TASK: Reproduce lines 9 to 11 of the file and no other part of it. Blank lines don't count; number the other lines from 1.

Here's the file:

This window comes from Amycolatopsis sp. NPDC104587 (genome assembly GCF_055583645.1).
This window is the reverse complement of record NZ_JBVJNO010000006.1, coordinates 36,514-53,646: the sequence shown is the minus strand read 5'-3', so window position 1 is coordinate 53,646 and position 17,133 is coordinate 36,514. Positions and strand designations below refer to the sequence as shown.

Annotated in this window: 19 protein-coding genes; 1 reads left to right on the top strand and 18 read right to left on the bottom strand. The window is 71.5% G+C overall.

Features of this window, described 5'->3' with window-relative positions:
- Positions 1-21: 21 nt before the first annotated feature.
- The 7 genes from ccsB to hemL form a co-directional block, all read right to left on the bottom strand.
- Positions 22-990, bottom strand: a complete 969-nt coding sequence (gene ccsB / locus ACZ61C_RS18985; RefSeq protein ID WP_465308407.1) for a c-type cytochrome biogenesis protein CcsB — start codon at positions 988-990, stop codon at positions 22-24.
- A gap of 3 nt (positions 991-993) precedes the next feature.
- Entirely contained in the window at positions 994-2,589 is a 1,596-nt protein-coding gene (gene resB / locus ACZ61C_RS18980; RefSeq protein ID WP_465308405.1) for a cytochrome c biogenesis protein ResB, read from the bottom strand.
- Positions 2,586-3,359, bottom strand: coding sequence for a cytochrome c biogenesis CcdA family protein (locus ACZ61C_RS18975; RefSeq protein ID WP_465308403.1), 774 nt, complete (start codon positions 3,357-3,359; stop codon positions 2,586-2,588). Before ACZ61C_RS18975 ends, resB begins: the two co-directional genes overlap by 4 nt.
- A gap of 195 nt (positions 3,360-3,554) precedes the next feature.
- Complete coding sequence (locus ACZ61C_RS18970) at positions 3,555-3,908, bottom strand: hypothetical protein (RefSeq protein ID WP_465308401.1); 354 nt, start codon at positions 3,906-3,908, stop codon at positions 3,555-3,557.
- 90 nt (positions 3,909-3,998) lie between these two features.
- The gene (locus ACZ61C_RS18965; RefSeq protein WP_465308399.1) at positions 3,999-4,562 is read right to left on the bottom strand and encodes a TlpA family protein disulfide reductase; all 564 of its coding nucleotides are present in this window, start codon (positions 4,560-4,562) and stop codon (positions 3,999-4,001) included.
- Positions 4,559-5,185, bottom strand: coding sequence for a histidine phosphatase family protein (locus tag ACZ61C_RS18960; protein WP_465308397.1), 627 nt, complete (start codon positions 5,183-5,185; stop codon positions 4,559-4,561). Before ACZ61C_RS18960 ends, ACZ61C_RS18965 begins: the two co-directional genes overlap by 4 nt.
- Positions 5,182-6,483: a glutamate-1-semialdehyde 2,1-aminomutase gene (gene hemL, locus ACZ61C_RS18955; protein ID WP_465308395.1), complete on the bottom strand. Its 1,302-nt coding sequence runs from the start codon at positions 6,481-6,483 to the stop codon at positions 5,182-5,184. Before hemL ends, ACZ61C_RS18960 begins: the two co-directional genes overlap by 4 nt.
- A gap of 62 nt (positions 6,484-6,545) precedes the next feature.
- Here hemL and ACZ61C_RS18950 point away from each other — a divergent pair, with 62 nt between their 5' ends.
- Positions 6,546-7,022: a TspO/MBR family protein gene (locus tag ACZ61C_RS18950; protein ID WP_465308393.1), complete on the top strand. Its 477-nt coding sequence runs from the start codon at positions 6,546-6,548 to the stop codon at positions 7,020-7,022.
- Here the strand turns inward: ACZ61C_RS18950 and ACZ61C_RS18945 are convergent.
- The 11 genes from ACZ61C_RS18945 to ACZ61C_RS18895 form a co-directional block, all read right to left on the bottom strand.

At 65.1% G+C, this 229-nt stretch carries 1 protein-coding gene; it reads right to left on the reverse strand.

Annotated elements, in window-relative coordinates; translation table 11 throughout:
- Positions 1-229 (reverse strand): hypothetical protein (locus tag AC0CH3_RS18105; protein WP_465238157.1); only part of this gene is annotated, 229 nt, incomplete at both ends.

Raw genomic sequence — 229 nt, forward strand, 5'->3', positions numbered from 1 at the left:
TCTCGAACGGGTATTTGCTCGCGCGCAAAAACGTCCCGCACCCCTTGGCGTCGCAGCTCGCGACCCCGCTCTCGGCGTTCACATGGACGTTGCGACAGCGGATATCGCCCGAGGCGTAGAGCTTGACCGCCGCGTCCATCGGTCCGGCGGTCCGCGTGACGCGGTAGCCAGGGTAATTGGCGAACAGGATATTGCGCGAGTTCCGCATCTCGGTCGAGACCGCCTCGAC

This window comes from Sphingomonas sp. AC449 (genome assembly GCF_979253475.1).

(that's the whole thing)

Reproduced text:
- Entirely contained in the window at positions 994-2,589 is a 1,596-nt protein-coding gene (gene resB / locus ACZ61C_RS18980; RefSeq protein ID WP_465308405.1) for a cytochrome c biogenesis protein ResB, read from the bottom strand.
- Positions 2,586-3,359, bottom strand: coding sequence for a cytochrome c biogenesis CcdA family protein (locus ACZ61C_RS18975; RefSeq protein ID WP_465308403.1), 774 nt, complete (start codon positions 3,357-3,359; stop codon positions 2,586-2,588). Before ACZ61C_RS18975 ends, resB begins: the two co-directional genes overlap by 4 nt.
- A gap of 195 nt (positions 3,360-3,554) precedes the next feature.